Can you tell me what the difference is when my soon to be Ex-Wife is wanting the majority of decision making? 27 Answers as of October 31, 2012

She is wanting majority decision making and I want split decision making. I told her that I just want to be informed and also be able to make decision for the kids when I have them. She told me that her lawyer told her that she will get the full decision making and I will not get anything. Really worried please help!

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Blough Law Office | Janis L. Blough
You will have the right to make decisions for the children while they are in your care (house rules, bed times, etc.). Also, unless you are a really bad actor, you should have joint legal custody so you can have input on major decisions and find out about school/grades, medical information, etc. If she gets primary physical custody, she will make decisions like hair cuts, make-up, dating, curfew at her house and so on.
Answer Applies to: Michigan
Replied: 10/31/2012
The Law Office of Cathy R. Cook
The Law Office of Cathy R. Cook | Cathy R. Cook
The type of custody determines decision making. If your wife has sole custody, she makes all the decisions. If you have sole custody, you make the decisions jointly. You can make the day to day decision when the children are with you. The decisions I'm speaking about are the big ones, non-emergency medical, school, extra-curricular activities, discipline, religion.
Answer Applies to: Ohio
Replied: 10/23/2012
Hamblin Law Office | Sally Hamblin
You need an attorney to protect your rights and fight for what you want. If you are not represented and she is, she does have an edge.
Answer Applies to: Michigan
Replied: 10/23/2012
Burton Guidry
Burton Guidry | Burton P. Guidry
Unless it is not in the best interest of the child you will get joint custody, equal decision making rights and equal visitation. Get your own lawyer to tell you what to worry about. AS SOON AS POSSIBLE.
Answer Applies to: Louisiana
Replied: 10/23/2012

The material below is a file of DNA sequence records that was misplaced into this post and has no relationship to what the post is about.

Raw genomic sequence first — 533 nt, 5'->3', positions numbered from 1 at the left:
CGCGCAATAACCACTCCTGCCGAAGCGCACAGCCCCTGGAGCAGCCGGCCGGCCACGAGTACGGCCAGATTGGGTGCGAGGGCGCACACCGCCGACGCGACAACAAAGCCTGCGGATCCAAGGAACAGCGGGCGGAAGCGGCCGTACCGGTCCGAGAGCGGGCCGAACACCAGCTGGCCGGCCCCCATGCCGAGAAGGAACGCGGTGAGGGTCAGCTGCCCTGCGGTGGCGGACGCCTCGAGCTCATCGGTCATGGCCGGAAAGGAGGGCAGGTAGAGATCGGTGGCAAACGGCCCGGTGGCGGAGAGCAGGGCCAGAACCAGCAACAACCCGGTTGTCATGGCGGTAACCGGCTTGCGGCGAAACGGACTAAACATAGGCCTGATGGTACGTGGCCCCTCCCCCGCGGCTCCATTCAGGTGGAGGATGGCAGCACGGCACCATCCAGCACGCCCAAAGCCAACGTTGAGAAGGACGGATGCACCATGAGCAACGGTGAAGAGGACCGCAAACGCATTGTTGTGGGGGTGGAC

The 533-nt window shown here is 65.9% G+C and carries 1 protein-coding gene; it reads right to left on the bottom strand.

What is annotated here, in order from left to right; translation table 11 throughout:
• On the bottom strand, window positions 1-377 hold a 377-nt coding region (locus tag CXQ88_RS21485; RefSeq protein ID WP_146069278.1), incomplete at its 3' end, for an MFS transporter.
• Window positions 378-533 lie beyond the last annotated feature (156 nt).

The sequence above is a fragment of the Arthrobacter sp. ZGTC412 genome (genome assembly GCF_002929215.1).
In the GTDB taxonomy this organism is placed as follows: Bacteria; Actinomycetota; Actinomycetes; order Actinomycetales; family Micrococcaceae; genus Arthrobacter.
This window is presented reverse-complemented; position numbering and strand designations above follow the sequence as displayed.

The Law Offices of Robert W. Bellamy
The Law Offices of Robert W. Bellamy | Robert W. Bellamy
If you don't have a lawyer, you are about to get screwed. You want joint custody with 50/50 decision making.
Answer Applies to: Alabama
Replied: 10/23/2012
    John Russo | John Russo
    Why don't you have a lawyer? What she is asking for is sole custody, as opposed to joint. People tend to get carried away with terms, sole means the parent with placement gets to make the day to day decisions in the child's life, joint means that the parties are supposed to work together on these decisions, e.g. what school they go too, what doctor etc, sounds good never works that way though. You want joint custody placement with mother, unless you are a bad person the court should give that to you all day long.
    Answer Applies to: Rhode Island
    Replied: 10/23/2012
    Reeves Law Firm, P.C.
    Reeves Law Firm, P.C. | Roy L. Reeves
    You did not tell me what the other lawyer based his decision on. Is it because you beat her, hurt the kids, or have no lawyer so they are planning to bend you over without the benefit of a kiss to thank you Sole Managing Conservator ship means one party gets all or most of the decision power. Joint Managing Conservator ship means the parties share the decision power. Joint Managing Conservator ship (JMC) is presumed, accordingly, either you have to agree or she has to prove to the Court that SMC is the proper way to go.
    Answer Applies to: Texas
    Replied: 10/23/2012
    Warner Center Law Offices of Donald F. Conviser
    Warner Center Law Offices of Donald F. Conviser | Donald F. Conviser
    You are seeking joint legal custody as a caring, interested and involved parent. See Family Code Section 3083. You should retain an experienced Family Law Attorney to advise and represent you.
    Answer Applies to: California
    Replied: 10/23/2012
    The Davies Law Firm, P.A.
    The Davies Law Firm, P.A. | Robert F. Davies, Esq.
    What does your lawyer say? It sounds like you are doing this without a lawyer, which is a serious mistake. You could end up not having any right to participate in decision making for the kids, you could end up with little participation in their lives. There is a lot at risk here, and you do not want to lose all of that.
    Answer Applies to: New Jersey
    Replied: 10/23/2012
    Dennis P. Mikko Attorney at Law | Dennis P. Mikko
    You should retain an attorney to assist you in this matter. The difference is between joint legal custody and sole legal custody. If she were to get sole legal custody, she could make the decisions regarding the children such as what school they attend without your input. It is a big deal and you should insist on joint legal custody.
    Answer Applies to: Michigan
    Replied: 10/23/2012
    Attorney at Law | Michael P. Vollandt
    You will either have joint legal custody or sole legal custody - not split legal custody. You can stipulate, if you like, to allocate decisions between you and your spousal but short of that it is one or the other legal custody orders.
    Answer Applies to: California
    Replied: 10/23/2012
    Law Office of Annette M. Cox, PLLC
    Law Office of Annette M. Cox, PLLC | Annette M. Cox
    My suggestion is to consult an attorney and discuss the facts of your case. The custody laws (including the meaning of decision-making) are changing in January. Legal decision-making often comes into play with big decisions such as choice of school, and depending upon how the parenting plan or Orders are worded, she might not have to consult with you. It would be best to consult an attorney.
    Answer Applies to: Arizona
    Replied: 10/23/2012
    Law Offices of Richard K. Jolliffe | Richard K. Jolliffe